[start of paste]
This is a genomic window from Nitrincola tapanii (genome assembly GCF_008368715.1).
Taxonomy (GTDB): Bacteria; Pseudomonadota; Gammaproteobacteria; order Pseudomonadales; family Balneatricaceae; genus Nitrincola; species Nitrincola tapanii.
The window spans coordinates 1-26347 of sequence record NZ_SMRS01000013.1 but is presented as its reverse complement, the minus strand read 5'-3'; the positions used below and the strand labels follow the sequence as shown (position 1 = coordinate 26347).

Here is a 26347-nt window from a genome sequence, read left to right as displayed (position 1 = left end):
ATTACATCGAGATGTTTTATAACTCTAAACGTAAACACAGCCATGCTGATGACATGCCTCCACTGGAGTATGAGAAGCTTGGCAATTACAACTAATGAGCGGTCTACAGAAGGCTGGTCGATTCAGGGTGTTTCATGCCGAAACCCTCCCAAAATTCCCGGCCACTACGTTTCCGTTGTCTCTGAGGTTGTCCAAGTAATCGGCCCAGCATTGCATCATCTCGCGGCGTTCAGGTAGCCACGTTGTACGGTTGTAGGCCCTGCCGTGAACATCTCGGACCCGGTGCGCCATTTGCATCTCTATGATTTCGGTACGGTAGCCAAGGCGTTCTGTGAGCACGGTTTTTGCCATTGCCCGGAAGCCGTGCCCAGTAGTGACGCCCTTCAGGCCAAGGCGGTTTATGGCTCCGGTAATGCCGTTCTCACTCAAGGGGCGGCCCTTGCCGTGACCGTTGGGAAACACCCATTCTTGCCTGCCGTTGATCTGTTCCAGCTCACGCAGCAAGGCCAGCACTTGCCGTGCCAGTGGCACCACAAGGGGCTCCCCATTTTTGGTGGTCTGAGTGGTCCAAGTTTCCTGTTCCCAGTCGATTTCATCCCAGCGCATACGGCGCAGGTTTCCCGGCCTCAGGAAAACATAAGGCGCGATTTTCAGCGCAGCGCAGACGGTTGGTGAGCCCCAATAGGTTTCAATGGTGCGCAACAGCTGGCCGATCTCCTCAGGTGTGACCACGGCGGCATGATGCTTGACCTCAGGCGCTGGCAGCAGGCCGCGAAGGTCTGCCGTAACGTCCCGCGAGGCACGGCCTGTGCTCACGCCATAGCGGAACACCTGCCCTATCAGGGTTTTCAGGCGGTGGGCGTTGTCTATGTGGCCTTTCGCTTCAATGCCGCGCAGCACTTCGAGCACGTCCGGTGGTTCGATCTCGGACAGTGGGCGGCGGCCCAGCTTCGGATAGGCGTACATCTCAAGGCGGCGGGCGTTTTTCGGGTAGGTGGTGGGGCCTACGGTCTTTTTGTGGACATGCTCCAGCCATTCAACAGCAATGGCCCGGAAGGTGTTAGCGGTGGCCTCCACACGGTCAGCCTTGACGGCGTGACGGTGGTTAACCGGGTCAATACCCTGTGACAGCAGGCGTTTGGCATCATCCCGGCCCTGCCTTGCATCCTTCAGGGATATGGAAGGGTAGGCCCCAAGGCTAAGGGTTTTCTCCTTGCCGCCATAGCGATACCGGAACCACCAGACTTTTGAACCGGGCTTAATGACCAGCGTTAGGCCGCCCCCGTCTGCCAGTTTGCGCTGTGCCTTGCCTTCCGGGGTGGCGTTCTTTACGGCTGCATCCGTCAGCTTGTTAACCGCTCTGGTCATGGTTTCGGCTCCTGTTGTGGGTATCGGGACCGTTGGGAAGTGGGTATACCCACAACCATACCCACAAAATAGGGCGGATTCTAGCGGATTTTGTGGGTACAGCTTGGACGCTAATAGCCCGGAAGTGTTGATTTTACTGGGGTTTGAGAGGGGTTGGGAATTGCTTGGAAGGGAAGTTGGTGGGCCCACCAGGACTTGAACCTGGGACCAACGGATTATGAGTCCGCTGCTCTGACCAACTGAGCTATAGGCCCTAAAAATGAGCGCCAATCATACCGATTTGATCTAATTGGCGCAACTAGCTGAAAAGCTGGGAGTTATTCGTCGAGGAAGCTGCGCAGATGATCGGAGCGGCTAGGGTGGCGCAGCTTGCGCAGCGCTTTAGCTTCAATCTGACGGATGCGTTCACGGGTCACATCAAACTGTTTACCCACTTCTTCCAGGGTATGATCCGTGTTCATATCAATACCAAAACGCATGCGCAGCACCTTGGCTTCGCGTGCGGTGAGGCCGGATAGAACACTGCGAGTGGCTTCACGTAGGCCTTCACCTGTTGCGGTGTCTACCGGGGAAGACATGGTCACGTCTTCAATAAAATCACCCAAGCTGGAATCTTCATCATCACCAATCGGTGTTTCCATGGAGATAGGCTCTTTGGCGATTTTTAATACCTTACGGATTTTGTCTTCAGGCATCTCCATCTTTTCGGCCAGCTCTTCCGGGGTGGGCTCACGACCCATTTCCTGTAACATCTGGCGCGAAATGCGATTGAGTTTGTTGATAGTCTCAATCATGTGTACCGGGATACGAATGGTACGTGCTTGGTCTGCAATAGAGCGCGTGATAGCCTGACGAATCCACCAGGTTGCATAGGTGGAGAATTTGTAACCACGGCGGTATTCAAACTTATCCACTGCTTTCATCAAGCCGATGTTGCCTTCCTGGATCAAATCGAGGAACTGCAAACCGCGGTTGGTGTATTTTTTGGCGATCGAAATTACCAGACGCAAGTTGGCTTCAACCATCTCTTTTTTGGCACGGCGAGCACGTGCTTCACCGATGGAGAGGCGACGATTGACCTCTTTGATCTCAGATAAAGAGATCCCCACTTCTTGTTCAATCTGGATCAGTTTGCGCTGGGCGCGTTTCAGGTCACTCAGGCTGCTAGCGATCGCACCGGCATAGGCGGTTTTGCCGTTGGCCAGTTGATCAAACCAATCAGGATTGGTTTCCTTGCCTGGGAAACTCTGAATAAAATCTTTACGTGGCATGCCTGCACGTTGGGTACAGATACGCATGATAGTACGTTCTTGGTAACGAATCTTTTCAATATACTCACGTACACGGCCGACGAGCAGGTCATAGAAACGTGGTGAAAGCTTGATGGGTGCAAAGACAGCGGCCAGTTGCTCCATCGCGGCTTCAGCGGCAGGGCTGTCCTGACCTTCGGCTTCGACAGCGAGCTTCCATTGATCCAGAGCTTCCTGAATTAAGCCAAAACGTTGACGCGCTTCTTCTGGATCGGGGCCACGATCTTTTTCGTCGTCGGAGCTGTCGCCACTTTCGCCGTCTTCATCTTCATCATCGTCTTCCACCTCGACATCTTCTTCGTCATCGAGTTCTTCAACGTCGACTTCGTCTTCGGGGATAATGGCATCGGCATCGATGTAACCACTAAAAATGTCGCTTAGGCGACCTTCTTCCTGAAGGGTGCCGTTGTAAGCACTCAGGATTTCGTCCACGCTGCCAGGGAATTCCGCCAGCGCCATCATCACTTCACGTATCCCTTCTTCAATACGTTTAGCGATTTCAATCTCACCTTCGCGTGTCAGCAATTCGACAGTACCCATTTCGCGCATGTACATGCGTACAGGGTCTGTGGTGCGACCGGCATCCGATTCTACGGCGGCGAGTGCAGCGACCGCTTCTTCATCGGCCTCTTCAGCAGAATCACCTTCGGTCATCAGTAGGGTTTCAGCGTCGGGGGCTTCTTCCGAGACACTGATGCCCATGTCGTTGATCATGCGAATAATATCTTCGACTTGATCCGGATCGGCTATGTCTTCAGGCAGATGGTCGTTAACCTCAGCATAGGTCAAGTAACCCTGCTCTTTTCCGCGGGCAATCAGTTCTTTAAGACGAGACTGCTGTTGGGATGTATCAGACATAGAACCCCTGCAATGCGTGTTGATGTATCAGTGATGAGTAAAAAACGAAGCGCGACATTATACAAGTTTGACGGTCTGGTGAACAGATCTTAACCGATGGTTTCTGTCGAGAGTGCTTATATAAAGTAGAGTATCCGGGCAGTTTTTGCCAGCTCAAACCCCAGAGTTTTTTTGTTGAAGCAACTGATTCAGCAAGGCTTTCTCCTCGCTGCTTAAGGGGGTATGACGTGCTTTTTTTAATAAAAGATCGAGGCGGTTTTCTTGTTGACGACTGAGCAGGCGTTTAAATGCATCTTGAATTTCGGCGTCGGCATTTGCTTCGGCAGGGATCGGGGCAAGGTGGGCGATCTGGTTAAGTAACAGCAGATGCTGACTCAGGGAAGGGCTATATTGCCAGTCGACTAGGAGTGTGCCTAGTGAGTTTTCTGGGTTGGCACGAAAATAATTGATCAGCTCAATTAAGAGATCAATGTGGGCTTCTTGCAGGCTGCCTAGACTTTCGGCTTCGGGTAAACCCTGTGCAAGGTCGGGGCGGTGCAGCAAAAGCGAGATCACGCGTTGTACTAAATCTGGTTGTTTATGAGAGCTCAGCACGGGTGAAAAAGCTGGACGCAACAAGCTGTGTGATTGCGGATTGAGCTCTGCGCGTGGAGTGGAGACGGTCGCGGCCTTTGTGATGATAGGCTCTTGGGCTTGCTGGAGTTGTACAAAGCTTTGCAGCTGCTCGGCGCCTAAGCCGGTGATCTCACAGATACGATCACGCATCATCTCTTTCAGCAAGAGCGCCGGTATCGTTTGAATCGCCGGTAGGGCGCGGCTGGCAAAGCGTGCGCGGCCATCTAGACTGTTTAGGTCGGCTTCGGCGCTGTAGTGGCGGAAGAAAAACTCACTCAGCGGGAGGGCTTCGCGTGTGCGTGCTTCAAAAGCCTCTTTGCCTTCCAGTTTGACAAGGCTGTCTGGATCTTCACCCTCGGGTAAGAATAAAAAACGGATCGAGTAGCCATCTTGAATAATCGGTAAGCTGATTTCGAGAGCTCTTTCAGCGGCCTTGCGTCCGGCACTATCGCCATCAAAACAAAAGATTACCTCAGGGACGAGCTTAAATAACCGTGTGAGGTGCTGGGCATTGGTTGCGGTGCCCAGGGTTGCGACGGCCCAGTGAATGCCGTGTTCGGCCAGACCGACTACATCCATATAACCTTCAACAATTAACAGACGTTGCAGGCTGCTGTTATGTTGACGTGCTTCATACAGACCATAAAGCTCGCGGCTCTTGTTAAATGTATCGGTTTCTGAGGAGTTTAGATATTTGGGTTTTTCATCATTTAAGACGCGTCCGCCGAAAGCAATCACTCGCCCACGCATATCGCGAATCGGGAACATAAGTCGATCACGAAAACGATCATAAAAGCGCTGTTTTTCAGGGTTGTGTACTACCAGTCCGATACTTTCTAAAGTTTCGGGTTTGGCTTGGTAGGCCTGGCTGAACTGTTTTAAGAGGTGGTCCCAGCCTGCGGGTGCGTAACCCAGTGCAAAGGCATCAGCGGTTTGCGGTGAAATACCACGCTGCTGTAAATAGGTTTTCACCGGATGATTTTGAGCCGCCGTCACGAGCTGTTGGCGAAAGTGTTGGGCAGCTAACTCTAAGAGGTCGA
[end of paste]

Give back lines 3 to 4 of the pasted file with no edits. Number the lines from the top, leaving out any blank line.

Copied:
The window spans coordinates 1-26347 of sequence record NZ_SMRS01000013.1 but is presented as its reverse complement, the minus strand read 5'-3'; the positions used below and the strand labels follow the sequence as shown (position 1 = coordinate 26347).

Here is a 26347-nt window from a genome sequence, read left to right as displayed (position 1 = left end):